In our gospel reading, Jesus makes this promise, “I will ask the Father, and he will give you another Advocate, to be with you forever. This is the Spirit of truth.” He goes on later to add, “the Holy Spirit, whom the Father will send in my name, will teach you everything, and remind you of all that I have said to you.” That's what happened in Jerusalem as recorded in our reading from Acts. “When the Feast of Pentecost came, they were all together in one place. Without warning there was a sound like a strong wind, gale force—no one could tell where it came from. It filled the whole building. Then, like a wildfire, the Holy Spirit spread through their ranks, and they started speaking in a number of different languages as the Spirit prompted them.” The people from all over the world were hearing them in their own language; the disciples, who had been cowering in fear before the Spirit came upon them, spoke boldly. Peter was moved the share the words of the prophet Joel, “In the Last Days,” God says, “I will pour out my Spirit on every kind of people: Your sons will prophesy, also your daughters; Your young men will see visions, your old men dream dreams. When the time comes, I’ll pour out my Spirit On those who serve me, men and women both.”
This was the start of the church. The Spirit came bringing power, knowledge, boldness, interpretations, dreams.... But we just get the basic introduction in our portion read by Ruth today. The chapter continues explaining our earliest days of life. First Peter tells the crowd what they must do, “Peter said, “Change your life. Turn to God and be baptized, each of you, in the name of Jesus Christ, so your sins are forgiven. Receive the gift of the Holy Spirit. The promise is targeted to you and your children—whomever, in fact, our Master God invites.” Peter was the main spokesman. He says to change, to turn to God; that could be said repent. Repent and turn to God. That is a common theme to becoming God's children. And the people listened. Back to Acts, still in chapter two but beyond what we read today, “Peter went on in this vein for a long time. That day about three thousand took him at his word, were baptized and were signed up. They committed themselves to the teaching of the apostles, the life together, the common meal, and the prayers.” The birth of the church came with the the arrival of the Holy Spirit, its maturing came and comes in its member's commitment to learning God's Word, commitment to the community, sharing the common meal and praying together. And that is our call on this birthday celebration, to grow as that early church did. To claim for ourselves the power and insight of the Holy Spirit. That is the start and we build on it. Let's look at each of these commitments more closely.
One, we are to commit ourselves to learning the Word of God. We hear the Word on Sunday, we are given the opportunity to learn a verse per month; but are we committed to learning the Word of God? We offer the Bible study called “The Story” but have just 7 regular students. We have learned a lot and we have grown closer to one another, but it doesn't seem very church-wide when we have just these loyal few. Another opportunity, the PW Mary Martha circle does a bible study at their monthly meetings, just for women but another opportunity to learn more of the word of God. And of course on Sunday morning the adults meet in the library at 9:00 to study God's Word in preparation for worship. These are offered so we can learn more about God and God's Word. How's you're commitment to these? And are you reading the bible on a regular basis on your own? If you are not doing any of these things, can you really expect to mature in the Christian faith? It all starts with God's Word which is the revelation of God through Jesus. It is an area we can all stand some improvement in.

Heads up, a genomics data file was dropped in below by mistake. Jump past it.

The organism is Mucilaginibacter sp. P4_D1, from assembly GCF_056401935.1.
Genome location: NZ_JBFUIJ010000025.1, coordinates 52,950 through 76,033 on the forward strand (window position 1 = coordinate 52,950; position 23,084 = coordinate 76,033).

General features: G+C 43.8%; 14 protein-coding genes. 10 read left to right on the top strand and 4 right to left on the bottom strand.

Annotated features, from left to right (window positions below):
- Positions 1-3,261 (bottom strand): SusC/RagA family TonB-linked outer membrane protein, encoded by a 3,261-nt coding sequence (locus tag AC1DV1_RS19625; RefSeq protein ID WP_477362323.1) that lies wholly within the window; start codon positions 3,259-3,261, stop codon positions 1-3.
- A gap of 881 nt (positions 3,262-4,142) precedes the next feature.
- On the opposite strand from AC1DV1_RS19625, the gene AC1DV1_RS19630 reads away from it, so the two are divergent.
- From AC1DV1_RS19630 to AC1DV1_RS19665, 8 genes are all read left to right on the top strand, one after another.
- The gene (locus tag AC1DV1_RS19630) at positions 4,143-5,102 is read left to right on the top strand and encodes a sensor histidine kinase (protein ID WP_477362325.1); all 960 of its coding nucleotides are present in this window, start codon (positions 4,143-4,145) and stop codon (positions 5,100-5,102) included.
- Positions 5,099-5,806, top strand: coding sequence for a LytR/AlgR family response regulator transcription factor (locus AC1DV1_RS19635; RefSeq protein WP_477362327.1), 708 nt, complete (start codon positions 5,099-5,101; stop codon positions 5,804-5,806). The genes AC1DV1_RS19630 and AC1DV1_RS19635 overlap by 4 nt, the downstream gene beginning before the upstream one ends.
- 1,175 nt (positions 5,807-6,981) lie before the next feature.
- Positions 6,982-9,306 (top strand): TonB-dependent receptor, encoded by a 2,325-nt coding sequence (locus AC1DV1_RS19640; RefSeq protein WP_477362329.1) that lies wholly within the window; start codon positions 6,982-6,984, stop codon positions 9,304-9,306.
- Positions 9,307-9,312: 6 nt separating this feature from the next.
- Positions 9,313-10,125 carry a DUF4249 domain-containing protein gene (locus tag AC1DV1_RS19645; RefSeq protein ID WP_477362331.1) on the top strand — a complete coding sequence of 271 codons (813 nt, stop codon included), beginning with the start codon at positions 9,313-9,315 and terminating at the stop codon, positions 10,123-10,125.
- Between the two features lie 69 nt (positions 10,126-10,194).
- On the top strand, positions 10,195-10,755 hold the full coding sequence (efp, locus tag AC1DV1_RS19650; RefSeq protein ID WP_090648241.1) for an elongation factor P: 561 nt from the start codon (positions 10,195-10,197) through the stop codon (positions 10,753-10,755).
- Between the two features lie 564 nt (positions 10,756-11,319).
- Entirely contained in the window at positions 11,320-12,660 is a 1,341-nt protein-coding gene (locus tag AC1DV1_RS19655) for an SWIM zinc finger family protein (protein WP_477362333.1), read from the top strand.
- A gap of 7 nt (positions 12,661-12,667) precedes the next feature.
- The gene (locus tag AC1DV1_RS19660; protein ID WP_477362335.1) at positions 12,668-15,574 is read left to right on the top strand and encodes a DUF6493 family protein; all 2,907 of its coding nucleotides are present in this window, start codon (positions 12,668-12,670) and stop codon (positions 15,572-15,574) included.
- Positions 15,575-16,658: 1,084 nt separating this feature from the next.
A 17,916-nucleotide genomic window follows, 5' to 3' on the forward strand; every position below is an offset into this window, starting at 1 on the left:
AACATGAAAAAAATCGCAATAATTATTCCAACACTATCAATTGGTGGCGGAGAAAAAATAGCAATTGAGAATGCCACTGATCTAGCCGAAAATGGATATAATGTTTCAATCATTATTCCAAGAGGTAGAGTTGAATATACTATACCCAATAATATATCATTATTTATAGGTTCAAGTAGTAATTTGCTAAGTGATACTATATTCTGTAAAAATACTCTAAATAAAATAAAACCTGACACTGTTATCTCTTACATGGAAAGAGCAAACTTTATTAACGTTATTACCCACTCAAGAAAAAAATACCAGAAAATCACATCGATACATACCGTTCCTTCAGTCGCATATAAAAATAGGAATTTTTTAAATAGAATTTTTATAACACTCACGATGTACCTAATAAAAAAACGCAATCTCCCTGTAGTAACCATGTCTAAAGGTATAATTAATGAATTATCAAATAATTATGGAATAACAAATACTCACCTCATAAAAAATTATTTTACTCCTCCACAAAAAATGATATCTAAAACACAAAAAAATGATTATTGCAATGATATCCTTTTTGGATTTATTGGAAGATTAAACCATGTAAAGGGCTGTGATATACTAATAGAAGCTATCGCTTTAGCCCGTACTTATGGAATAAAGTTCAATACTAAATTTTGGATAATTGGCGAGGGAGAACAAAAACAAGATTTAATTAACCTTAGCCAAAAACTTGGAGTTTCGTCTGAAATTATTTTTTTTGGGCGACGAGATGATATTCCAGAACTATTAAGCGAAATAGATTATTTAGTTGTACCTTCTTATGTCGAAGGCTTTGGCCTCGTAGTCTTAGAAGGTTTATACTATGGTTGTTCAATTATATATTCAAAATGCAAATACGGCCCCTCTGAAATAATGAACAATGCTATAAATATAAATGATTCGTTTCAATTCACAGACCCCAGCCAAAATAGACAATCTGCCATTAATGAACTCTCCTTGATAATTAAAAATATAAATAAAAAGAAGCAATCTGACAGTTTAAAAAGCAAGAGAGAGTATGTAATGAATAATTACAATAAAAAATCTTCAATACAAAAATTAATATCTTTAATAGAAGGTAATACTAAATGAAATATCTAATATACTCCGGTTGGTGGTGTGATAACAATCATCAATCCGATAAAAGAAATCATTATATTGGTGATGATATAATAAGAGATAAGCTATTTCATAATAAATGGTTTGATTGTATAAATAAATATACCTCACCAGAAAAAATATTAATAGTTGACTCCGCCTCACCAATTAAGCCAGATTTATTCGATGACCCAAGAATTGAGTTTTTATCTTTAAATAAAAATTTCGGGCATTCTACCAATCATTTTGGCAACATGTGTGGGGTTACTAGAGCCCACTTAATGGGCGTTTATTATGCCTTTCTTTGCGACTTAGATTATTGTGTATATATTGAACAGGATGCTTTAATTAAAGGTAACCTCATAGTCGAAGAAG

Two, we are to gather regularly in community with our fellow Christians. Sunday mornings...there are people here from 8:30 til noon most Sundays. Preparations for worship, for coffee hour, for Sunday school all take place early. Studying God's word takes place during the Sunday school hour; elementary age, middle school, adults from teens to nineties gathering in community, discussing the things of God; but even more than that, discussing the things of faith and home and sorrows and joys and supporting one another. It is fellowship, not exactly like the early church, the world has changed. We gather easily, we are safe here in America, our needs are not immediate or obvious. Our lives are not connected as closely as the early church because that is no longer the way to meet the physical needs of the members. Our lives are connected in worship, in the coffee hour discussions, in the sharing of faith ideas, in the prayer time for each other. Then throughout the week, there are random meetings; session, committees, seeking the mice in the basement, decorating for events like the lilac luncheon, pulling weeds, filling out forms, just visiting. And connections continue in other venues, coffee at McDonald’s, dinner at Main Street, a visit in the store aisle. And we should never forget the connection we, because we are a small church, can make with our young people. They know you when they see you downtown. They also know you know them and that means a lot!